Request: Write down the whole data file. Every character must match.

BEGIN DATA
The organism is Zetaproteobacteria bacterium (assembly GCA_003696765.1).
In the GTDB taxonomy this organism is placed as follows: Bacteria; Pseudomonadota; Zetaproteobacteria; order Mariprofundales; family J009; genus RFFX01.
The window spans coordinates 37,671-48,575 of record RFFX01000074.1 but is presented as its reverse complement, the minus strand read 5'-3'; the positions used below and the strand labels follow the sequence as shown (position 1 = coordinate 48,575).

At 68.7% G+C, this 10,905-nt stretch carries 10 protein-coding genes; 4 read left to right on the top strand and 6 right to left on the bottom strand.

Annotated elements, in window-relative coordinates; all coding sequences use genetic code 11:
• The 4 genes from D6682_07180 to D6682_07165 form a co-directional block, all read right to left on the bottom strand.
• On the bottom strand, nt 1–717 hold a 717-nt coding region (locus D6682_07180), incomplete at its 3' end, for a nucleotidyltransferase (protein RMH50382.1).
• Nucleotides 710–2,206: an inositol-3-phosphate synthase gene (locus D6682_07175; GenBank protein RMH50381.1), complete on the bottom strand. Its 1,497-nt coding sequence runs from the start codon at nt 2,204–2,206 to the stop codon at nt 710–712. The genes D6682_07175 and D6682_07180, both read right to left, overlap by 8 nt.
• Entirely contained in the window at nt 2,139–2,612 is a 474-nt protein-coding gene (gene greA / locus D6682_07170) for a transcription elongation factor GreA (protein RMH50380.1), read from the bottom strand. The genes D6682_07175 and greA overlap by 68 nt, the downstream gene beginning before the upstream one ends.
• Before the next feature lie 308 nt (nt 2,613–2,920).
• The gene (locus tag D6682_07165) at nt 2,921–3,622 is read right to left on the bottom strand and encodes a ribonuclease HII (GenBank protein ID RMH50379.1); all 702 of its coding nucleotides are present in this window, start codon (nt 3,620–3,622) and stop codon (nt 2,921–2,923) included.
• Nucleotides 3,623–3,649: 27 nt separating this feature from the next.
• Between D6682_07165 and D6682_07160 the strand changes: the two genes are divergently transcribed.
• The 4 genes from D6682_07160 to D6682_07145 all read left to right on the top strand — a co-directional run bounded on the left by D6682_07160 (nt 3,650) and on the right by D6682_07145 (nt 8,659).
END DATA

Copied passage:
The organism is Zetaproteobacteria bacterium (assembly GCA_003696765.1).
In the GTDB taxonomy this organism is placed as follows: Bacteria; Pseudomonadota; Zetaproteobacteria; order Mariprofundales; family J009; genus RFFX01.
The window spans coordinates 37,671-48,575 of record RFFX01000074.1 but is presented as its reverse complement, the minus strand read 5'-3'; the positions used below and the strand labels follow the sequence as shown (position 1 = coordinate 48,575).

At 68.7% G+C, this 10,905-nt stretch carries 10 protein-coding genes; 4 read left to right on the top strand and 6 right to left on the bottom strand.

Annotated elements, in window-relative coordinates; all coding sequences use genetic code 11:
• The 4 genes from D6682_07180 to D6682_07165 form a co-directional block, all read right to left on the bottom strand.
• On the bottom strand, nt 1–717 hold a 717-nt coding region (locus D6682_07180), incomplete at its 3' end, for a nucleotidyltransferase (protein RMH50382.1).
• Nucleotides 710–2,206: an inositol-3-phosphate synthase gene (locus D6682_07175; GenBank protein RMH50381.1), complete on the bottom strand. Its 1,497-nt coding sequence runs from the start codon at nt 2,204–2,206 to the stop codon at nt 710–712. The genes D6682_07175 and D6682_07180, both read right to left, overlap by 8 nt.
• Entirely contained in the window at nt 2,139–2,612 is a 474-nt protein-coding gene (gene greA / locus D6682_07170) for a transcription elongation factor GreA (protein RMH50380.1), read from the bottom strand. The genes D6682_07175 and greA overlap by 68 nt, the downstream gene beginning before the upstream one ends.
• Before the next feature lie 308 nt (nt 2,613–2,920).
• The gene (locus tag D6682_07165) at nt 2,921–3,622 is read right to left on the bottom strand and encodes a ribonuclease HII (GenBank protein ID RMH50379.1); all 702 of its coding nucleotides are present in this window, start codon (nt 3,620–3,622) and stop codon (nt 2,921–2,923) included.
• Nucleotides 3,623–3,649: 27 nt separating this feature from the next.
• Between D6682_07165 and D6682_07160 the strand changes: the two genes are divergently transcribed.
• The 4 genes from D6682_07160 to D6682_07145 all read left to right on the top strand — a co-directional run bounded on the left by D6682_07160 (nt 3,650) and on the right by D6682_07145 (nt 8,659).